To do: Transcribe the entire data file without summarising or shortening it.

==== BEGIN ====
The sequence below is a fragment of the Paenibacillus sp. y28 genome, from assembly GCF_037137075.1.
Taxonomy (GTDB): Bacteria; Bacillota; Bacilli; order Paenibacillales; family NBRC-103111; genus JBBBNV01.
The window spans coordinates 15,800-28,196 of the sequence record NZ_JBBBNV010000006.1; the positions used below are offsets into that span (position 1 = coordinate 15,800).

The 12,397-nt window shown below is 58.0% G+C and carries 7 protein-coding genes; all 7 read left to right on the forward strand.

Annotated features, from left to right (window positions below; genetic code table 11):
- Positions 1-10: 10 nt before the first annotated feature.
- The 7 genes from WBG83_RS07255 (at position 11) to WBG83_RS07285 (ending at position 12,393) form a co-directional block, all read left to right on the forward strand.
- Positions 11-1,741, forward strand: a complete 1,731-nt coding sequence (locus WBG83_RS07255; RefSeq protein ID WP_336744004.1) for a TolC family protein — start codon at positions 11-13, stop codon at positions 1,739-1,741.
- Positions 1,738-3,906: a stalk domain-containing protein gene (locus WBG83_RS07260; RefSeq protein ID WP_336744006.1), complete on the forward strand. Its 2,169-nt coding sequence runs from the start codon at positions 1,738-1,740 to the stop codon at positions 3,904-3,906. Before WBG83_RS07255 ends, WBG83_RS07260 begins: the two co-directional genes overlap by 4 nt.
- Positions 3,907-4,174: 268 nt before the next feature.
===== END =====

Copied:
The sequence below is a fragment of the Paenibacillus sp. y28 genome, from assembly GCF_037137075.1.
Taxonomy (GTDB): Bacteria; Bacillota; Bacilli; order Paenibacillales; family NBRC-103111; genus JBBBNV01.
The window spans coordinates 15,800-28,196 of the sequence record NZ_JBBBNV010000006.1; the positions used below are offsets into that span (position 1 = coordinate 15,800).

The 12,397-nt window shown below is 58.0% G+C and carries 7 protein-coding genes; all 7 read left to right on the forward strand.

Annotated features, from left to right (window positions below; genetic code table 11):
- Positions 1-10: 10 nt before the first annotated feature.
- The 7 genes from WBG83_RS07255 (at position 11) to WBG83_RS07285 (ending at position 12,393) form a co-directional block, all read left to right on the forward strand.
- Positions 11-1,741, forward strand: a complete 1,731-nt coding sequence (locus WBG83_RS07255; RefSeq protein ID WP_336744004.1) for a TolC family protein — start codon at positions 11-13, stop codon at positions 1,739-1,741.
- Positions 1,738-3,906: a stalk domain-containing protein gene (locus WBG83_RS07260; RefSeq protein ID WP_336744006.1), complete on the forward strand. Its 2,169-nt coding sequence runs from the start codon at positions 1,738-1,740 to the stop codon at positions 3,904-3,906. Before WBG83_RS07255 ends, WBG83_RS07260 begins: the two co-directional genes overlap by 4 nt.
- Positions 3,907-4,174: 268 nt before the next feature.